Having been a mother for 14 years, 9 months and 2 days, I was quite confident in my ability to counsel the teenager. She was rather worried about marching in her first parade with the high school marching band. After carefully assessing the situation, I astutely determined that standard parental guidance was all that was required.
I began with the usual reassuring opening of, “Oh honey, it’s gonna be ok!” I peppered in a few small self esteem boosts discretely disguised as caring parental sympathy. I then went on to recite a few lesson filled idioms, followed by the typical thought provoking series of rhetorical questions and finally ended with the obligatory and always empathetic parental anecdote from my own marching band days.
And just for good measure, because this was her first high school event and it felt like some kind of milestone moment, I decided to add on the always effective parental guarantee. “So you see honey? I am absolutely sure that everything is going to be just fine. All you have to do is walk and play at the same time. I mean really…what’s the worst thing that could happen?”
When I first saw the teenager after the parade, she was most definitely unhappy. She approached me in her stocking feet. She carried her trumpet in one hand. In the other hand she carried her shoes. One shoe was covered in black electrical tape. The other shoe was in pieces. She held the shoes up, shook them at me and yelled, “I’ll tell you what’s the worst thing that could happen, mom…THIS! My shoes exploded! That is the worst thing that could happen!”
Halfway through the first song, the sole of her left shoe started flapping, making it difficult to march. Then the sole of her left shoe fell off completely. The teenager, in horror, bent down to pick it up. All those around her started yelling, “Keep marching! Keep marching!” And so she left the sole of her shoe in the middle of the road. The brass section marched right over the sole, the flutes tried to step over it and the percussion section took turns kicking it around the road. The top part of the teenager's shoe now began to roll away from the side of her foot. Her left sock was marching on pavement.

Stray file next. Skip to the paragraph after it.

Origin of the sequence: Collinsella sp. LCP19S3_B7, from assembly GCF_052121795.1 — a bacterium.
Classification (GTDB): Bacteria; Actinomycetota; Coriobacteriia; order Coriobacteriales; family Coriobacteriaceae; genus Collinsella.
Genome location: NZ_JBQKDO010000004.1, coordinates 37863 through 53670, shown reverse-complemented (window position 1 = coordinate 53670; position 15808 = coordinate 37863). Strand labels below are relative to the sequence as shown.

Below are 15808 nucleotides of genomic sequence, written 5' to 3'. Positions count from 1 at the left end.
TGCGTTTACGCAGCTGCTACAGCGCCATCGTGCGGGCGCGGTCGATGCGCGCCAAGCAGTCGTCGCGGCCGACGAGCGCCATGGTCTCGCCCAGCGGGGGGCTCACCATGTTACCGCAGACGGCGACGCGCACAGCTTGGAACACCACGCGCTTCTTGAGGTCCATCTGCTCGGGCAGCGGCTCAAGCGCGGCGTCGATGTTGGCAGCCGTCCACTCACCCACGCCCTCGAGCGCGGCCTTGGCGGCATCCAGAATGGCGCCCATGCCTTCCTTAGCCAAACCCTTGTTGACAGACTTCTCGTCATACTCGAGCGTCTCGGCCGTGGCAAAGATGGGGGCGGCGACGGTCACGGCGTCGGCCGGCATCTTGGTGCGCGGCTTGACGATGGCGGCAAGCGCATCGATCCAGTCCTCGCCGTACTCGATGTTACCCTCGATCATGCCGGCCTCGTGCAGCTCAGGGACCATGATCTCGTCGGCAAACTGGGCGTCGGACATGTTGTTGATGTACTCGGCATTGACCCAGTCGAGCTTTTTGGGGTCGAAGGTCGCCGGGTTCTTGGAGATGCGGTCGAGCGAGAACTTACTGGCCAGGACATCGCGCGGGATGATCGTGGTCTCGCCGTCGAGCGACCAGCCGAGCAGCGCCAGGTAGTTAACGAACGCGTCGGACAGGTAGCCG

A band helper managed to grab the sole from the middle of the road. She borrowed black electrical tape from a tow truck driver who was also in the parade. The teenager was unceremoniously pulled out of line and her sole was quickly taped back to the rest of the shoe. With the entire world watching, the teenager most conspicuously made her way back to her spot in the middle of the band.
And then the sole of her right shoe started flapping. And it flapped, awkwardly, until the last few yards of the parade when it too, fell off completely. Her right sock was marching on pavement. The temporary tape repair to the left shoe was beginning to fail. She took both shoes off and started the walk back to the car with her peers, who could all be heard muttering, “Did you see that somebody’s shoe exploded?”
And after marching in that memorable first parade, the teenager went home, put away her trumpet, and spent the next 3 days trying to get the splinters out of the bottoms of her feet.
Having been a mother for 14 years, 9 months and 3 days, I was quite confident in my ability to counsel the boy. He was rather worried about speaking in front of his class the next day. After carefully assessing the situation, I astutely determined that standard parental guidance was all that was required. I began with the usual reassuring opening of, “Oh honey, it’s gonna be ok!” and I ended with, “I mean really…what’s the worst thing that could happen?”
And then I went and took a good long look at his shoes.
Check This Out!
In remembrance of Michael Jackson, I urge you to check out this video by Alien Ant Farm. Their version of Smooth Criminal, one of my favorite Michael Jackson songs, contains numerous references to many of Jackson's most famous videos and personal quirks. See if you can pick them all out.